20 In considering the validity of legislation challenged under equality provisions of the federal and state constitutions, the state legislature has a wide range of discretion. Where the power to regulate exists, the details of the legislation and the proper exceptions to be made rest primarily within the legislature's discretion. The legislature may distinguish between groups that otherwise resemble each other, although the power cannot be exercised arbitrarily and the distinction must have a reasonable basis. Texas Oklahoma Express, 1982 OK 113, 14, 652 P.2d at 290.
21 The Special Indemnity Trust Fund was created in 1943 Okla.Sess.Laws, p. 259, § 3, and the name "Multiple Injury Trust Fund" was substituted for the "Special Indemnity Fund" in 1999 Okla.Sess.Laws, ch. 420, § 9, the introductory paragraph providing: "There is hereby created for the purposes herein declared, a Multiple Injury Trust Fund, formerly known as the Special Indemnity Fund, to be derived from the following sources. . . ." The purpose of this fund is to protect employers against responsibility for combination of old and new disabilities so that employers can, without fear of having to pay for disabilities not inflicted, employ a physically impaired person. Petroleum Maintenance Co. v. Herron, 1949 OK 76, 10, 206 P.2d 182, 184. Although the assessment rates applicable to workers' compensation insurance carriers, and self-insured employers, and others providing coverage have varied, the current amendment provides that the Oklahoma Tax Commission is responsible for the collection of the assessment. A portion is to be paid to the State Treasurer, which office pays out of the Fund only upon the order and direction of the court of this state "acting under the provisions hereof." 85 O.S.Supp.2005, § 173. The MITF is clearly administered and pays claims in a manner unlike the insurance carriers and self-insured employers. It is not a separate organization. The funds come from insurers and self-insurers, is paid to a taxing authority and paid out by the state treasurer upon a lawful order of a court.
22 Accordingly, the legislature may distinguish between the laws regulating workers compensation insurers and those regulating the Fund. Because the Fund has had a continuing problem with the timely payment of awards due to lack of funds,7 the legislature has taken steps to protect it so that all claimants under the Fund have an opportunity to receive payment for their awards. Section 42 has previously provided a separate rate of interest for the Fund, which rate is not applicable to other insurers. See Adams 1996 OK CIV APP 34, 918 P.2d 84. The classification forming the basis for the differentiation between the Fund and other workers compensation insurers is neither arbitrary nor capricious, and we find it bears a reasonable relation to the object to be considered. Accordingly, the § 42 exemption benefiting the Fund is constitutional.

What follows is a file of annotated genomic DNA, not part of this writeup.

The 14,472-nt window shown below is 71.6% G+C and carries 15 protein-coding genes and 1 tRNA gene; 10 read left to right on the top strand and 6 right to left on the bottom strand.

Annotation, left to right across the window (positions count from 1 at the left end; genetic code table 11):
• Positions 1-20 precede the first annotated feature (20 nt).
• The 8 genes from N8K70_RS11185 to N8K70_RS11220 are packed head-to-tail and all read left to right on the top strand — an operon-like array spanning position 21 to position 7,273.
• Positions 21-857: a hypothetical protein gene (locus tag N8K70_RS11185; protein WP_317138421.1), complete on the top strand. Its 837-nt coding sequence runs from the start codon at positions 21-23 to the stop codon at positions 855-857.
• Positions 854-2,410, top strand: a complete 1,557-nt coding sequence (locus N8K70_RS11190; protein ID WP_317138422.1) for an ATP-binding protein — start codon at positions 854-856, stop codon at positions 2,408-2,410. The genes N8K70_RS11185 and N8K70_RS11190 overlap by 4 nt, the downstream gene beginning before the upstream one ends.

B.Certification for Class Action
23 The settled-law-of-the-case doctrine, unless the exception to that doctrine applies, bars relitigation of the nature of the class claim. The class is comprised of claimants seeking interest to which they are entitled in the Workers' Compensation Act. Multiple Injury Trust Fund v. Dean, 2001 OK CIV APP 30, 13, 24 P.3d at 866. On October 20, 2003, the respondent-claimants filed a motion to determine their status. They requested a ruling that they had opted out of the class. In an order filed February 20, 2004, the workers' compensation court decided that certain specific claimants had opted out and certain others were not members of the class. The court continued that interest, as a matter of law, is part of an award against a respondent, and that commencement of such an action includes the commencement of an action for the interest that goes along with the award. The court ruled that any claimant who had commenced an action against the Special Indemnity Fund/Multiple Injury Trust Fund before January 29, 1997, for a material increase had "commenced an individual action" under 12 O.S.1991, § 2023(C)(2) and therefore had opted out of the subject class.
24 The 2001 Dean case held that the workers' compensation court is allowed to adopt the class action procedures applicable in the district courts. Section 2023(C)(2)(c) provides: